My son doesn’t tell me he hates me, but I kind of wish he would

The teenage years are angsty in a different way when your kid has autism
By Jana BaninPublished on 05/08/2018 at 10:00 AM EDT
The author's son at his bar mitzvah Jerome Royes

Like most teenagers, my son Benjamin is a walking tangle of hormones who is just beginning to figure himself out. Also, like most teenagers, he is prone to moods that are sudden and intense and mysterious in origin, and when he’s in one he tends to take it out on those closest to him. Often that ends up being me.

Most teenagers say lovely, creative things like “I hate you!” and “You are a terrible parent!” and “I wish you were dead!” to express themselves in these moments. Not Benjamin. Because of his autism, he needs to be taught many of the things that come naturally to his peers, especially anything to do with communication. Expressing himself is one of his biggest challenges.

For a while now, with the help of his therapists, we have been trying to teach him to turn to language when he’s angry or anxious, something that happens when his purple pajama pants are in the laundry or we run out of Chex or we’re about to go on vacation. Like most teenagers, Benjamin wants a lot more control over his life than he often gets to have.

“I’m frustrated!” the adult on duty will exclaim as soon as we see a dark cloud passing over him.

That’s Benjamin’s cue to repeat the line, and often he will. It’s called modeling. The idea is that with enough practice he’ll eventually say it on his own, and that doing so will erase or at least dull his urge to screech or dump a water bottle out onto the floor or, worst of all and unfortunately most common lately, pinch me super hard. The progress has been slow, possibly because “I’m frustrated!” just doesn’t pack the same punch as “I hate you.” Not to mention he has the most difficulty accessing his words when he actually is frustrated.

Sometimes you can see how hard he’s trying to hold it together, and I think we’re both pretty relieved when he succeeds. Other times, though, he goes right into Tasmanian Devil mode. One minute he’s calmly repeating “three Mommy” (translation: Please change the radio to preset number three”) and asking me for gum, and the next thing you know my handsome, funny 14-year-old is trapped inside a spinning, dusty cloud.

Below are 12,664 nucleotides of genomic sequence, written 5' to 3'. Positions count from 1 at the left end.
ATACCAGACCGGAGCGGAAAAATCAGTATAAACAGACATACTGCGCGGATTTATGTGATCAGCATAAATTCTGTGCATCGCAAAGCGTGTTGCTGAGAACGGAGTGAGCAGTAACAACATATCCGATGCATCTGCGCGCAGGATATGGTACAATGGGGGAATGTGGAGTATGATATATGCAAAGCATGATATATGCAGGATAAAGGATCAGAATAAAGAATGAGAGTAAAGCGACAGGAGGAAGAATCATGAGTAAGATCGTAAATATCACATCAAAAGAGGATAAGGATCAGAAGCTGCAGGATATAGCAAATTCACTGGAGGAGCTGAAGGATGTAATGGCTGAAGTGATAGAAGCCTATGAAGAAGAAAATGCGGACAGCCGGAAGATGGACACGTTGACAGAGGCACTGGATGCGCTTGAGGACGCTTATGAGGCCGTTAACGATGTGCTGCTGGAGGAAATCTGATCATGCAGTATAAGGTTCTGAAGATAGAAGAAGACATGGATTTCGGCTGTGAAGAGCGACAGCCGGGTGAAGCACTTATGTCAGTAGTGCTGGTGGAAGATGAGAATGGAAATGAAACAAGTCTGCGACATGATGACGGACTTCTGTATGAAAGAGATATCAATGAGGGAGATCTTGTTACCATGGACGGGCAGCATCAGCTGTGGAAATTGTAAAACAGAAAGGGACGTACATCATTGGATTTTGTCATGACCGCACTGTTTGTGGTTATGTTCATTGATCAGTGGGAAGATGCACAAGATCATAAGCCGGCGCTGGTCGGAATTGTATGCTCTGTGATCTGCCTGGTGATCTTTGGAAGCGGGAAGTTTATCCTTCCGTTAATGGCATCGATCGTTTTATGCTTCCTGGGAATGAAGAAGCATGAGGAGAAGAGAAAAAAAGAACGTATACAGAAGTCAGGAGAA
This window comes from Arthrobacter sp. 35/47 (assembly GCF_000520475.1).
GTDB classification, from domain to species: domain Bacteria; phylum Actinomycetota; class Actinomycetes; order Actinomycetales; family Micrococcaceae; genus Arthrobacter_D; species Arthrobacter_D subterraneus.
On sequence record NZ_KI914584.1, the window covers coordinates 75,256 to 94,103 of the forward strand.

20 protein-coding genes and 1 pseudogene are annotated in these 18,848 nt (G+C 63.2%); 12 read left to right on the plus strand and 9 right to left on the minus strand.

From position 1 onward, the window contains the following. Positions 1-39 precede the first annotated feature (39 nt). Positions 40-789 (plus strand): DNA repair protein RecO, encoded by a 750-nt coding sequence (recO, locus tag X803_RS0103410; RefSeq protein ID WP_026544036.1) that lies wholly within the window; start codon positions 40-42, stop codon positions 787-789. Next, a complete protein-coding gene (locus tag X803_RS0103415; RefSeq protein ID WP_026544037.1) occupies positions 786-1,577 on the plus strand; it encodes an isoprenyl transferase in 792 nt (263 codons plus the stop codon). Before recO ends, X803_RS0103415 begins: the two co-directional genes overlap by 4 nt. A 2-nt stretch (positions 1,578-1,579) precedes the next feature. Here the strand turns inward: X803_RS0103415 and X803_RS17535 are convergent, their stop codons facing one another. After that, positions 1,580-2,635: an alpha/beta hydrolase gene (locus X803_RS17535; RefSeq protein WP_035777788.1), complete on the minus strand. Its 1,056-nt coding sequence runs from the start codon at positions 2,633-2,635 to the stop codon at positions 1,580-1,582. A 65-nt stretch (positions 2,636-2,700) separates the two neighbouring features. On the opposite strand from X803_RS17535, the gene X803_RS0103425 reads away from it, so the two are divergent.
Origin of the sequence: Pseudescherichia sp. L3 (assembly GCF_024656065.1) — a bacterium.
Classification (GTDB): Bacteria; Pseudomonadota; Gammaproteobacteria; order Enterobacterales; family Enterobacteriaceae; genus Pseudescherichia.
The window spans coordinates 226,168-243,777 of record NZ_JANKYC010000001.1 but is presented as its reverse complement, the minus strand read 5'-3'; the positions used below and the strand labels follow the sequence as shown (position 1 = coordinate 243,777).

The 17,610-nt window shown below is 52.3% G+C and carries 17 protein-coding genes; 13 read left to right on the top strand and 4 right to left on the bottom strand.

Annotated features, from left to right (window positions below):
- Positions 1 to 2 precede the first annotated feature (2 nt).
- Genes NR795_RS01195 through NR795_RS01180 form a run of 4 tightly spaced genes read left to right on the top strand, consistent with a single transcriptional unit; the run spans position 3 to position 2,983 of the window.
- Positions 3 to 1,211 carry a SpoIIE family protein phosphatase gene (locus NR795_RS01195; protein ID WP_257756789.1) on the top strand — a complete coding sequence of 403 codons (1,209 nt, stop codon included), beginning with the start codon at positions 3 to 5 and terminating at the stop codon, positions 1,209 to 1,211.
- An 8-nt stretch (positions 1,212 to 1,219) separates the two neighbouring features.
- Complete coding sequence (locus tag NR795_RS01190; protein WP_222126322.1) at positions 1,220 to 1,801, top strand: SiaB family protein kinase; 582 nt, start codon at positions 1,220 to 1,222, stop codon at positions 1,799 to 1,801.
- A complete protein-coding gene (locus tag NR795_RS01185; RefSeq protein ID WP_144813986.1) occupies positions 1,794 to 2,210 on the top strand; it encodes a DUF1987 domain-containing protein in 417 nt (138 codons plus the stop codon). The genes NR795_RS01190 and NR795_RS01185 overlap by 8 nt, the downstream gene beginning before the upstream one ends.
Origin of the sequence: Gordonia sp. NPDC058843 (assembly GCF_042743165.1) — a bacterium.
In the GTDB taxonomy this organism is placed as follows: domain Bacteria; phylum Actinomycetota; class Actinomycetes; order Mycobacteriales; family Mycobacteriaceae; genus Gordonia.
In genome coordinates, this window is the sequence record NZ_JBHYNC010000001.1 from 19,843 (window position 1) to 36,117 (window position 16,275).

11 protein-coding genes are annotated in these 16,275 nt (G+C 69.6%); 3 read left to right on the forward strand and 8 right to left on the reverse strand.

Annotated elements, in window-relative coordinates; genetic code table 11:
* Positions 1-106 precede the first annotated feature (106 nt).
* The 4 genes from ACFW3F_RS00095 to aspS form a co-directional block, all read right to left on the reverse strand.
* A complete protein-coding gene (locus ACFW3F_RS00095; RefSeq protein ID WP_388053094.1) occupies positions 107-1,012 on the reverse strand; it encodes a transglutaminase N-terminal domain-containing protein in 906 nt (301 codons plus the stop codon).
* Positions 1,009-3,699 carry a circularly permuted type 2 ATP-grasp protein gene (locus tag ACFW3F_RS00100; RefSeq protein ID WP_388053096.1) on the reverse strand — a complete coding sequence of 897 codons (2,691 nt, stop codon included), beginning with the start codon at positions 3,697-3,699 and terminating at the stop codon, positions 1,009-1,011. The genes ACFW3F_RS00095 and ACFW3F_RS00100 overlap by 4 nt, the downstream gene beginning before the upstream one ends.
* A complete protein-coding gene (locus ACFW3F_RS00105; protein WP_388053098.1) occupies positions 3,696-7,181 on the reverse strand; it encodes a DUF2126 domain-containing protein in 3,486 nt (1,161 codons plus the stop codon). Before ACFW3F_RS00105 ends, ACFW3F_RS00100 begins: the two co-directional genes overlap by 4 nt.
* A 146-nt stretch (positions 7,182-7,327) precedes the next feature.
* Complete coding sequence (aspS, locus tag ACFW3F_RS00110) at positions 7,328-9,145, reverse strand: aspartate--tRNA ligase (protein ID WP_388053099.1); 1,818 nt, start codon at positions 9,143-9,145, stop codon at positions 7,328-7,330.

This happened recently in the parking lot outside one of those trampoline park places. Often I can tell exactly what’s bothering him, but this time was murkier. It could have been I hadn’t changed the station quickly enough, or that I’d given him only one piece of gum instead of two. Or maybe it was just the profound heaviness of carrying around every nuanced feeling and thought and opinion he’s ever had—of never, ever being able to share any of it with another human. All I know is that when the minivan door slid open he came out like a tornado, lunging and pinching and just generally freaking out. The physical embodiment of an “I hate you,” I guess.

A kid maybe a couple of years older than Benjamin was there when it all went down. Unlike most teenagers you read about these days, this one was not walking while simultaneously Snapchatting or vaping or playing Fortnite. He was the opposite of distracted, and as soon as he saw what must have looked like an actual physical fight, he raced over to help.

All I know is that when the minivan door slid open he came out like a tornado, lunging and pinching and just generally freaking out. The physical embodiment of an ‘I hate you,’ I guess.

He was there for the loudest, thrashiest part of it, but by the time I was able to register his presence Benjamin had mostly switched back to his regular self and was getting settled in my car’s third row, saying “sorry” and “feel all better Mommy” over and over again.

“Are you okay?” the boy asked, peering into the backseat. “Do you need anything?”

I assured him I was fine, making a big show of looking around for my missing flip flop in an effort to draw attention away from the fact that his question, with all of its earnest concern and total lack of judgement, had made me cry.

I actually really would have loved for him to help me find the shoe, but instead he hugged me.

“I get it—my mom is a single mom and she’s gone through a lot of stuff,” he said while sort of awkwardly patting my back.

It was sweet and weird and even a little bit funny, in the the way that things are funny when you find yourself in a situation you never could have imagined—in this case, partially barefoot outside a trampoline park and in the embrace of a strange minor.

After he left I collected myself and went inside to pick up my two other kids. I tried looking for the guy so I could properly thank him—so I could let him know that despite her struggles, his mom has done a pretty good job. I thought I recognized him a couple of times, but when I looked closer I couldn’t tell if it was actually him or another sporty, medium-height teenage guy with short hair. The place was full of kids his age, and just like Benjamin, he blended right in, even though he was actually very different.

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